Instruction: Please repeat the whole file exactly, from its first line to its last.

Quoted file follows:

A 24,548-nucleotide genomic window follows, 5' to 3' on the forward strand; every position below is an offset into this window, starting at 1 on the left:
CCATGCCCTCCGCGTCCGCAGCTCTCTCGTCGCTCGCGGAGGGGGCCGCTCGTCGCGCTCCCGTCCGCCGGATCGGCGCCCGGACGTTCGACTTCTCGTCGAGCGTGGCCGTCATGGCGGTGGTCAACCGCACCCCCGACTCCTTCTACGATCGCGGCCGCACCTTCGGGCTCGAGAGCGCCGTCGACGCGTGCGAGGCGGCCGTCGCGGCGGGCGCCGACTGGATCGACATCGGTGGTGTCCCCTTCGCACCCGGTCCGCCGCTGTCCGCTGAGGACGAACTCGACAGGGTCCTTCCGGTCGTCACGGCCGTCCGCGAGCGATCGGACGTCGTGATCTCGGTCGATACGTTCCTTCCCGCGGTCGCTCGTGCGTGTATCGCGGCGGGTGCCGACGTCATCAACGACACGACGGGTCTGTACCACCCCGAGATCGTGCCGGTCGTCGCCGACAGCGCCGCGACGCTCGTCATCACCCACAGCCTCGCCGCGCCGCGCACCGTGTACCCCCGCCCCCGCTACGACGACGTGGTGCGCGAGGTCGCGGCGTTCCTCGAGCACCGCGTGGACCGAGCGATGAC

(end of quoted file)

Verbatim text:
A 24,548-nucleotide genomic window follows, 5' to 3' on the forward strand; every position below is an offset into this window, starting at 1 on the left:
CCATGCCCTCCGCGTCCGCAGCTCTCTCGTCGCTCGCGGAGGGGGCCGCTCGTCGCGCTCCCGTCCGCCGGATCGGCGCCCGGACGTTCGACTTCTCGTCGAGCGTGGCCGTCATGGCGGTGGTCAACCGCACCCCCGACTCCTTCTACGATCGCGGCCGCACCTTCGGGCTCGAGAGCGCCGTCGACGCGTGCGAGGCGGCCGTCGCGGCGGGCGCCGACTGGATCGACATCGGTGGTGTCCCCTTCGCACCCGGTCCGCCGCTGTCCGCTGAGGACGAACTCGACAGGGTCCTTCCGGTCGTCACGGCCGTCCGCGAGCGATCGGACGTCGTGATCTCGGTCGATACGTTCCTTCCCGCGGTCGCTCGTGCGTGTATCGCGGCGGGTGCCGACGTCATCAACGACACGACGGGTCTGTACCACCCCGAGATCGTGCCGGTCGTCGCCGACAGCGCCGCGACGCTCGTCATCACCCACAGCCTCGCCGCGCCGCGCACCGTGTACCCCCGCCCCCGCTACGACGACGTGGTGCGCGAGGTCGCGGCGTTCCTCGAGCACCGCGTGGACCGAGCGATGAC